Display until March 24, 2015
The Neatest Little Paper Ever Read ®
By Ron Ross
Aretha Franklin sings about it, Rodney Dangerfield complained he didn’t get any at all, and the rest of us would appreciate a little more of that curious thing called respect. This Life-Lifting word, respect, comes from a variety of sources.
Respect is born of awe. On the human level, we often stand in awe of people of great achievement. Every baseball player stands in awe of Babe Ruth, business executives respect Bill Gates, and nearly everyone had profound esteem for Mother Theresa.
On a higher level, in every society on every continent for at least 7,000 years, humans have demonstrated respect for a power higher and greater than themselves. Christians respect Jesus, Jews respect Jehovah, Muslims respect Allah, etc.
Respect is born of expertise. As kids, we respected the teacher who clarified the confusing, the coach who taught us to bat or shoot, run or dribble, and the parent who disciplined us with justice and mercy. As adults, we respect the plumber who clears the sewer line, the chef who prepares a great meal, the surgeon who operates with skill, and all who work to make this world a better place to live.
Respect is born of institution. We respect some people not because of who they are personally but because of the position they hold in society. Every member of an African tribe respects their chief even though he may be a vile man. In our society, we respect people wearing badges (police officers) or robes (judges and clergy) or rank (military). We respect people of position such as the owner of the company we work for, or people of authority such as the foreman of our work-group. However, just because we respect the institution an individual represents does not mean we respect the individual who holds the position.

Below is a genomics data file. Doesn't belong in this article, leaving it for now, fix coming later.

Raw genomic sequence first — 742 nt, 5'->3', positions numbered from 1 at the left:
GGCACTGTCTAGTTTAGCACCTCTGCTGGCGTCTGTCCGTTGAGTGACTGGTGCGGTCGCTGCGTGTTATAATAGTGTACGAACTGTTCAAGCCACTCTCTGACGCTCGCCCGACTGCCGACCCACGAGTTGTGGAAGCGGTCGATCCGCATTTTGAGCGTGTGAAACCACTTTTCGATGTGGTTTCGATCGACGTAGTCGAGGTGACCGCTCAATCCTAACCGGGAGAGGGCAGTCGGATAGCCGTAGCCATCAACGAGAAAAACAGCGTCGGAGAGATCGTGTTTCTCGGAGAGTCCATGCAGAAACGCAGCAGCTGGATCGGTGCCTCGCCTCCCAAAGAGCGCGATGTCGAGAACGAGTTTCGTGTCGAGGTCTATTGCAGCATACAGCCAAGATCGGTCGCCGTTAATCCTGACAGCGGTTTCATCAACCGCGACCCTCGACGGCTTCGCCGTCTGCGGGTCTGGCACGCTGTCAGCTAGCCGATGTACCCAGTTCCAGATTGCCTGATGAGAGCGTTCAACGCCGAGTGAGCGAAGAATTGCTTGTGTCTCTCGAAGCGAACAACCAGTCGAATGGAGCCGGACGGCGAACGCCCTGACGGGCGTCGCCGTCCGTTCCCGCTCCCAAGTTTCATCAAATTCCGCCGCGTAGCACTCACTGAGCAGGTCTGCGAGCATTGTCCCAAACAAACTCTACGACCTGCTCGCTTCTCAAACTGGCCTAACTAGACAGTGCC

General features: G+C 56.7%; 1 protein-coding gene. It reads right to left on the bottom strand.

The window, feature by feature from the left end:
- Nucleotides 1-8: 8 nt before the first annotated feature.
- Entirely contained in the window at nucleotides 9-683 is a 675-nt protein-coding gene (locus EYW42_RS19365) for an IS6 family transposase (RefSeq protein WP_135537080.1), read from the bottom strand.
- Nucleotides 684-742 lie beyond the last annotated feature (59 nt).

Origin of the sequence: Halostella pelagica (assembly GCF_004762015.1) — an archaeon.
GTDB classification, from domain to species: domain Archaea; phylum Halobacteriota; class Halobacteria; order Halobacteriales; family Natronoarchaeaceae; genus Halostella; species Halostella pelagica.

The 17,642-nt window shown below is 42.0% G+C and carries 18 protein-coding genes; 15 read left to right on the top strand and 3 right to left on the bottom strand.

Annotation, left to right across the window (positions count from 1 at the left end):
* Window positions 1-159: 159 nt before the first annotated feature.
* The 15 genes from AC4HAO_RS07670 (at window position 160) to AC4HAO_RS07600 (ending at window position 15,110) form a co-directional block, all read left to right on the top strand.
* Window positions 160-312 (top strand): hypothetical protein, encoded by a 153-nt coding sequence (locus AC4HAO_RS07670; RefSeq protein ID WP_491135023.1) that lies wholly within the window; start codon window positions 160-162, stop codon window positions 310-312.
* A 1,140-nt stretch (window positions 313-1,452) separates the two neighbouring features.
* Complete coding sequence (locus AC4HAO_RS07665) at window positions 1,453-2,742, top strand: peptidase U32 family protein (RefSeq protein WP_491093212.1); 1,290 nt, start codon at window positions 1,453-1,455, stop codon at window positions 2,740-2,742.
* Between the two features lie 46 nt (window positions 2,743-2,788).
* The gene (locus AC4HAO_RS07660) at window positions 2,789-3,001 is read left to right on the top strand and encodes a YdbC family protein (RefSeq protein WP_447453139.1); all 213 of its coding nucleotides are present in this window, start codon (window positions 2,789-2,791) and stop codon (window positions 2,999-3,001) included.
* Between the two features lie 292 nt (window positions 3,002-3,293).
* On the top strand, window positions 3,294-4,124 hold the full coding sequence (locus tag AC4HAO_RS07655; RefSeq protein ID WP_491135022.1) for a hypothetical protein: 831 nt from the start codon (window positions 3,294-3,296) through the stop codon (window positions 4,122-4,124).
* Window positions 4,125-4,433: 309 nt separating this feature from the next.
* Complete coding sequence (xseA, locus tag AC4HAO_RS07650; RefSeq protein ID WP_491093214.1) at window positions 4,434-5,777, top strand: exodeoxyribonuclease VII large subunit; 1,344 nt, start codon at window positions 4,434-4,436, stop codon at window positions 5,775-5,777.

Respect is born of fear. Shopkeepers located in certain parts of some cities respect the gangs that run the streets, not because of earned esteem, but because of fear. Most US citizens pay their taxes willingly, but a few pay them because they dread the power of the IRS. In certain parts of Afghanistan and Pakistan local citizens respect the Taliban only because they fear the terror they are ready, willing, and able to perpetrate at any moment.
Respect is born of equality. There is a measure of respect that each person on earth owes to the other because all are members of the human race. The respect born of equality is one that each must have for the other and cannot be a one-way street. If I have no regard for your life, limb or property, I have abdicated my expectation to be respected by you or any other member of society. Another way to put it is, I can’t kill my parents, then appeal to the judge and jury for mercy because I am an orphan.
Ultimately, respect is born of character. Knowledge, position, fame, and skills may cause someone to admire you, even control you to some degree. In the end, it is your character that births respect, the R-E-S-P-E-C-T Aretha sings about, Rodney longed for, and you and I desire.
©2014 Ronald D. Rosss
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